Another really cool option if you have an open kitchen plan and your kitchen is a part of your living space is to literally include art in your kitchen:
2. Please utilize vertical storage
Besides having a really lovely, artsy and warm home, you should find a way to make it functional as well. You can’t just throw away your clothes because you’ve purchased such a little, fancy closet but most of your clothes don’t fit in it. You will need to think about storage places in your apartment.
The best way to make use of that limited space is to start thinking vertically. Having tall, narrow storage places will not take a lot of your space and they can also embellish your apartment if you give it a try. For instance, you can place two bookshelves on both sides of your doorway and fill it with books, plants, and other accessories. Wall boxes and eclectic shelves are a nice way to get things off counters and tables.
3. You don’t have to succumb to rentor’s white walls
If you think white walls are boring, we hear ya! You don’t have to be a victim of the rentor’s white wall curse. There’s options these days. Temporary, removable wallpaper and wall murals are a really fun way to add color and fill empty space without repainting or putting holes in the wall. There’s so many options from a lot of talented artists and brands that are working hard to save us from limiting rental rules.
Hygge & West has some really cool patterns for a decent price:
4. Bring in organic shapes
Most of the smaller apartments are shaped like a box with little variation and unfortunately, if not decorated right, living in them will start to feel as if you’re living inside the actual box. That’s why you need to add organic curves with furniture and décor.
Furniture with curves will break that monotony you feel every time you enter your apartment. We respond psychologically to curvaceous, organic shapes. They put us at ease and signal tranquility. So, think about purchasing a round dining table or a uniquely curved chair for your living space. Once you’ve purchased your first curvaceous piece of furniture, start building the story around it that fits in with your style and dimensions.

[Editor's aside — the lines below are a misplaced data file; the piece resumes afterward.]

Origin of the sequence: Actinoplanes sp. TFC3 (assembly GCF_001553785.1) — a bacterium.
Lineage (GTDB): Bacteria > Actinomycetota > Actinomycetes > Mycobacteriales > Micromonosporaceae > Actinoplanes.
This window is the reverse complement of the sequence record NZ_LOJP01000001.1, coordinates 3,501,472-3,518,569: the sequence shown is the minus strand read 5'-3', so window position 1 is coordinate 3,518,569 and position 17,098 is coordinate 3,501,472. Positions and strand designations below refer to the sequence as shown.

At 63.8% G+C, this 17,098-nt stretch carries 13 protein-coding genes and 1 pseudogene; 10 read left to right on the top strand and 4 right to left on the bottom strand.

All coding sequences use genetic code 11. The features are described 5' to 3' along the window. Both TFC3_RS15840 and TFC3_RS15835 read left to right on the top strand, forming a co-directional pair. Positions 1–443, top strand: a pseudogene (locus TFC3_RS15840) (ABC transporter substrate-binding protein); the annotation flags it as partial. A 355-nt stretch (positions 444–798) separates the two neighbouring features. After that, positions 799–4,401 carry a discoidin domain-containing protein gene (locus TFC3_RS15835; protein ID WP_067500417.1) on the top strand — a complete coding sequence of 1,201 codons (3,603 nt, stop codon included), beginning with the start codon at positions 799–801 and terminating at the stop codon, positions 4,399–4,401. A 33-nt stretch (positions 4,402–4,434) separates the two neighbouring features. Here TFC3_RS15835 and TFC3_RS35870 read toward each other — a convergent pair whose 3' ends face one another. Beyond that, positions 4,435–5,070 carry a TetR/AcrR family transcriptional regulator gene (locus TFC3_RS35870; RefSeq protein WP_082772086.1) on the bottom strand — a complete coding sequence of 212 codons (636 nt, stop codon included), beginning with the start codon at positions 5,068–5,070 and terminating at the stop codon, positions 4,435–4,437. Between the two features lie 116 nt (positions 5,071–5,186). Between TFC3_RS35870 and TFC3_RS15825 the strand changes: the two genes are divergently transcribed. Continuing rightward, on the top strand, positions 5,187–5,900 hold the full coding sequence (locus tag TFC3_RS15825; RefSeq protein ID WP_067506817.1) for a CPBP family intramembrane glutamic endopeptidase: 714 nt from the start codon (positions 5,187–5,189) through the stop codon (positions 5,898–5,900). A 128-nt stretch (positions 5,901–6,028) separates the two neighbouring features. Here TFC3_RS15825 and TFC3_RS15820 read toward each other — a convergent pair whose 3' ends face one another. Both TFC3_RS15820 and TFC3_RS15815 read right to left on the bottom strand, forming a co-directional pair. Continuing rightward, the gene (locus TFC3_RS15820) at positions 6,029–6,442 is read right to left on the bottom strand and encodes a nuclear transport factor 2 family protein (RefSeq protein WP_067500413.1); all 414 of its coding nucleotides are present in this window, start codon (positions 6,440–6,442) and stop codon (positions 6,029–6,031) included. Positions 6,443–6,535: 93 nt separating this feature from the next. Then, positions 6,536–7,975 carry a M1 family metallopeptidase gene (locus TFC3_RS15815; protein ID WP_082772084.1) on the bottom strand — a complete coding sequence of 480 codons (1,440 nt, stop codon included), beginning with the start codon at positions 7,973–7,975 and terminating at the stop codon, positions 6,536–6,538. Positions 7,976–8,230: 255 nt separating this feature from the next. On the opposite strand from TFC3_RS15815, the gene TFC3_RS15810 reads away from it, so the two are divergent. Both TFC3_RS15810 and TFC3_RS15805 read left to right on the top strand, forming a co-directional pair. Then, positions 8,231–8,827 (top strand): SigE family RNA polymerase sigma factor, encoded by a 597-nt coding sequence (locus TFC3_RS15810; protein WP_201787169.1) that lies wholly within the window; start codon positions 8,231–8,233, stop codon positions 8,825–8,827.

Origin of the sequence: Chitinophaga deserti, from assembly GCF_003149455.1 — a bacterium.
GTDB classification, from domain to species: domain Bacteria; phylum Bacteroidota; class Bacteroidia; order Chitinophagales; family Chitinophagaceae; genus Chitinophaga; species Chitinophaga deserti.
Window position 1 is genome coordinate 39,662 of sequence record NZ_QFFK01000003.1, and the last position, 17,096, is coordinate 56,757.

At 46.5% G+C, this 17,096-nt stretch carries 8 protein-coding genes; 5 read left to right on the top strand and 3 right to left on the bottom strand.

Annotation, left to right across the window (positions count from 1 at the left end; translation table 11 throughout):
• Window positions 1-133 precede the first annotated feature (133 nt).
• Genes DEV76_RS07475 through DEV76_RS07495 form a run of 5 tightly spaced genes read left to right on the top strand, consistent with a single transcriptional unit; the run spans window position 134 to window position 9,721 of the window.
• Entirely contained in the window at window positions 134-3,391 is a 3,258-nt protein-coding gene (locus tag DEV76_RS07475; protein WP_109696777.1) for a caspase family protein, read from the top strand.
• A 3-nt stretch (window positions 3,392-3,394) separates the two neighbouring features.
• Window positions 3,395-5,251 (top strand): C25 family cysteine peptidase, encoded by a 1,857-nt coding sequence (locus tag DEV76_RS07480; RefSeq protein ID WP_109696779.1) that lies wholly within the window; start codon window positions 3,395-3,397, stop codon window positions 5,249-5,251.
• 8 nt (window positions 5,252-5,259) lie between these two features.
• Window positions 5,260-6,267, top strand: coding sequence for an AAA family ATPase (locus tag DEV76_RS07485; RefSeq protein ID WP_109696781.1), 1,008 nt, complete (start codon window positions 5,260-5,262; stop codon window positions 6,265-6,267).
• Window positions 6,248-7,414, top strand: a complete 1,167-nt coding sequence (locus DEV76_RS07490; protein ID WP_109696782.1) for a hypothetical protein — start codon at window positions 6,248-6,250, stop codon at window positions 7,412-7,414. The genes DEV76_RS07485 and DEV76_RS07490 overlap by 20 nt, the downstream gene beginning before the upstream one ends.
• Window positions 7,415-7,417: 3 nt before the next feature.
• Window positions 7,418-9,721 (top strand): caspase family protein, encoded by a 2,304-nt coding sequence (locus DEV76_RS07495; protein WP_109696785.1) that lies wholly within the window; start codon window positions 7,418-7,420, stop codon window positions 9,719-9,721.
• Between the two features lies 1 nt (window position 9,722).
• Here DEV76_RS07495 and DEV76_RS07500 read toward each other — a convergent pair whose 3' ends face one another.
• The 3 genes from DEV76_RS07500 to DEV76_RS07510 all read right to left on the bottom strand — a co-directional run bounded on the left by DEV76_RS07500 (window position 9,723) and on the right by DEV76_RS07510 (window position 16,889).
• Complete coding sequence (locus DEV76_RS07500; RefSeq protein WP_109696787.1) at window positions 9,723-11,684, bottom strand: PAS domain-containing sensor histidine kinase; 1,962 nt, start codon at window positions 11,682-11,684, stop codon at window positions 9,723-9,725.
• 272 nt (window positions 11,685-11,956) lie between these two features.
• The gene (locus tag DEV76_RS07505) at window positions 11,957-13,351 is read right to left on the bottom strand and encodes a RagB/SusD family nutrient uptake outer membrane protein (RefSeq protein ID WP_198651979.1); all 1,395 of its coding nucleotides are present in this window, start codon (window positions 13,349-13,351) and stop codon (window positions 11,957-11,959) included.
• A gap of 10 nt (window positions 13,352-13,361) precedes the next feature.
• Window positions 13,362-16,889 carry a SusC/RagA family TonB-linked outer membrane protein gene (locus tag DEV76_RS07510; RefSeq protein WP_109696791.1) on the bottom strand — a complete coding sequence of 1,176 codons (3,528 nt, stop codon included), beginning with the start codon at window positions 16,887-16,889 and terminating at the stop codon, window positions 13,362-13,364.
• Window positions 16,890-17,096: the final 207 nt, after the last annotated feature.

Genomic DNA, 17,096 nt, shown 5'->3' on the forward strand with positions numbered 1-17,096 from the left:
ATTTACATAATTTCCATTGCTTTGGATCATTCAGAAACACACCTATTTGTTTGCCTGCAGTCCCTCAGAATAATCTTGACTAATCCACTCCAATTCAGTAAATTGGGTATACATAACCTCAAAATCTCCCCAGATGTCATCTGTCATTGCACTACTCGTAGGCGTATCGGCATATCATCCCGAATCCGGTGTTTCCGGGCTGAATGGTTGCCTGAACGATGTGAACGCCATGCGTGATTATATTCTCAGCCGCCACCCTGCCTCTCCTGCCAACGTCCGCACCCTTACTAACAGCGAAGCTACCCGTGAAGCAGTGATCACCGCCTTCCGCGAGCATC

5. Layer to Create the Illusion of Depth
There are so many visual tricks that can make your small apartment seem not so small. One of them is layering. Creating depth can be achieved as simply as having a rug on your beige carpet that seems too boring for the entire space. You can also do it with other aspects of your home as well, from shelves and shadow boxes on the wall to multiple blankets and throw pillows with varying textures. Anything too matchy makes things look small and cookie cutter.
However, make sure you don’t go too far. Layering is not about adding one thing on top of another. It’s about creating contrast in your home to make it look more spacious. The last thing you want to do is to add so many things that the apartment seems too messy and even smaller than it actually is!
Few Extra Tips for Small Apartments:
Clear your floor and have your furniture a bit higher off the ground. It will create the floating concept and you can have additional storage space for your things e.g. underneath the bed or couch.
Get folding furnishings, such as a desk or a dining table, to have more space when you’re not using them.
If your apartment doesn’t have sufficient natural light, ensure there is a light source in every room.
Place a floor to ceiling mirror on the wall as it also makes space feel bigger. Try to put it in a frame of your preferred style to make it look like a great accessory wherever you decide to place it.
If you don’t want to break from white walls, make sure you incorporate accessories (blankets, throw pillows, lamps, etc) in vivid colors.